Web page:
#header-inner img {margin: 0 auto !important; #header-inner {text-align: Center ;} Fiji Coupfourpointfive: FLP calls on regime to come clean on BDO and ministerial payrolls

Wednesday, August 25, 2010

FLP calls on regime to come clean on BDO and ministerial payrolls

Accountability for Ministerial payrolls 

Fiji Labour Party website August 23

Fiji Labour Party calls on the interim government to comment on the authenticity of reports that salaries of Cabinet Ministers and a legal consultant hired by the government are paid through the accounting firm of BDO (Aliz). 

There have been reports recently that ministers were not paid through the Treasury since March/April this year. Instead, their payroll was contracted out to BDO (Aliz) which is managed by Dr. Nur Bano Ali who is related (aunt) to the interim Attorney General, Aiyaz Sayed-Khaiyum. 

Our inquiries revealed that tenders or expressions of interest for the work were not advertised. 

According to information published on the internet interim Prime Minister Commodore Voreqe Bainimarama receives an annual salary of $267,000 while the interim Attorney General receives $336,000. 

These are super salaries: no former Prime Minister or Attorney General has been paid anywhere near these figures. Salaries and allowances of PMs and Ministers were governed by determinations made by the Parliamentary Salaries Commission and ranged from $115,000 plus State housing for the PM to $96,000 including housing allowance, for the Attorney General/Ministers. 

It will be recalled that Commodore Bainimarama had made it explicitly clear in 2007 that he, as well as all Ministers (including the AG), would receive only ONE salary irrespective of the number of portfolios they held. We believe that such is the case with all other Ministers who receive much, much less compared to the interim PM and the AG. 

Interestingly, the Executive Authority of Fiji Decree No.2, 2009 states at Section 9 that:
A Minister is entitled to remuneration and allowances that were applicable before the 10th day of April 2009, provided that the President may by Decree amend, vary or replace the remuneration or allowance payable to a Minister.”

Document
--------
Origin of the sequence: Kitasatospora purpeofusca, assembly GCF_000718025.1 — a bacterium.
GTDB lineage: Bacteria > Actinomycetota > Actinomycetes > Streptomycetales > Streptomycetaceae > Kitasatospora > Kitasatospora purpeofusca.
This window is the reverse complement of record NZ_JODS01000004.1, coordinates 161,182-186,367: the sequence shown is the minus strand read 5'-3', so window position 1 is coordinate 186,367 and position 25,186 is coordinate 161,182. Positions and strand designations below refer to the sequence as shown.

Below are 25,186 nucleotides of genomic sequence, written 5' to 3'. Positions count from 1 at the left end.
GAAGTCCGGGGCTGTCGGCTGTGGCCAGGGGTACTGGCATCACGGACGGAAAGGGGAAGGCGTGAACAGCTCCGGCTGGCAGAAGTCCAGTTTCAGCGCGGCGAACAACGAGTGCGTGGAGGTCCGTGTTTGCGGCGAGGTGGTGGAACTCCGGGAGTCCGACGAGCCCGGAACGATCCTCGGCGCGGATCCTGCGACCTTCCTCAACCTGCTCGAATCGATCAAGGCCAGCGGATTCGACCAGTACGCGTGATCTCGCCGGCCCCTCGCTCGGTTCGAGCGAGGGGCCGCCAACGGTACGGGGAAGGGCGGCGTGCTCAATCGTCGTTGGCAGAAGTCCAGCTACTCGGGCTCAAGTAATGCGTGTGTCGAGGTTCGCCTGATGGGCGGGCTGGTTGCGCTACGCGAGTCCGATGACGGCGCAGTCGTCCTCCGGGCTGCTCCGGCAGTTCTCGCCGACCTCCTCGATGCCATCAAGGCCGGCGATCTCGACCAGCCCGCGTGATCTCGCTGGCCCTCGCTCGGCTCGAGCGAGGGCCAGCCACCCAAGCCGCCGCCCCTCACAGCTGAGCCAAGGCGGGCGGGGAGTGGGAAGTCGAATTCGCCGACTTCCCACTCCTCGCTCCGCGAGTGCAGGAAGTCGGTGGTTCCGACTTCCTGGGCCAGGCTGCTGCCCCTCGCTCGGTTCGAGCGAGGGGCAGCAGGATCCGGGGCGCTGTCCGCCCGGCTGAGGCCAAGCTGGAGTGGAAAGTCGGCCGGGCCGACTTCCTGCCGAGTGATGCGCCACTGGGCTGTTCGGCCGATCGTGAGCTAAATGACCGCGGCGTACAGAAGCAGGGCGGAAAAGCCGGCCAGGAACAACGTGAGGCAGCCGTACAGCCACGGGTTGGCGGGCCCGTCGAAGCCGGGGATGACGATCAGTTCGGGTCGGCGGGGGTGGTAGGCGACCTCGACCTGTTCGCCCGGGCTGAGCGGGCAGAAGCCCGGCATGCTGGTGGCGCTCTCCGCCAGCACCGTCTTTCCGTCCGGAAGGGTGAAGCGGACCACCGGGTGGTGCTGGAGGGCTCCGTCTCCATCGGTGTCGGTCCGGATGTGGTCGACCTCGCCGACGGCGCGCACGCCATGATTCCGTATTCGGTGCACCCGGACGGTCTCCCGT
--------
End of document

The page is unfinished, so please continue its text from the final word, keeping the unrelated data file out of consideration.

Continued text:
We have not seen any Decree which has altered, amended or varied the above provision. 

The tax payer and the people of Fiji are entitled to know the truth. All public officials, including the Prime Minister and Ministers, must be paid through the Treasury, at rates approved by law and in a transparent manner. 

After all, there has been much rhetoric on transparency and accountability by the High Command of the interim government.
The administration must now clarify whether the reports are true.

10 comments:

  1. When Vore was being asked about the term "military dictator" he smiled and asked: "where is the military garb? I don't know what they mean by military dictator"

    What is he then a dumb dictator? Of all things his word is law in Fiji. In place of "the rule of law" he has in place "rule by law" or more appropriately "rule by decree".

    The evidence abound and yet he does not know what the term "military dictator" means.

    I am happy though that Labour & Chaudary have lernt their lesson the hardway.

    And to the Max: No coup and I repeat NO COUP is ever good nor justified. Yo can idolise Vore & Co until you die, it will not change the fact they committed the ultimate crime "Treason".

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  2. So much for a clean up campaign, which he voreceke said that the Qarase government was corrupt, what
    do you call this.
    It would be interesting to see what the rest of the ministers pay packet look like...huh. Sa da mai lasutaki, na veivakalolomataki, na veidadui, lawaki ca, lasulasu, kana loto. Mai ya so.......ia na kaisi ga ena kaisi tikoga, kua so na viavia turaga tiko, macawa levu.

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  3. Given current media climate - regimes persecution of all things SDL - amazed Fiji Labor website continues unhindered?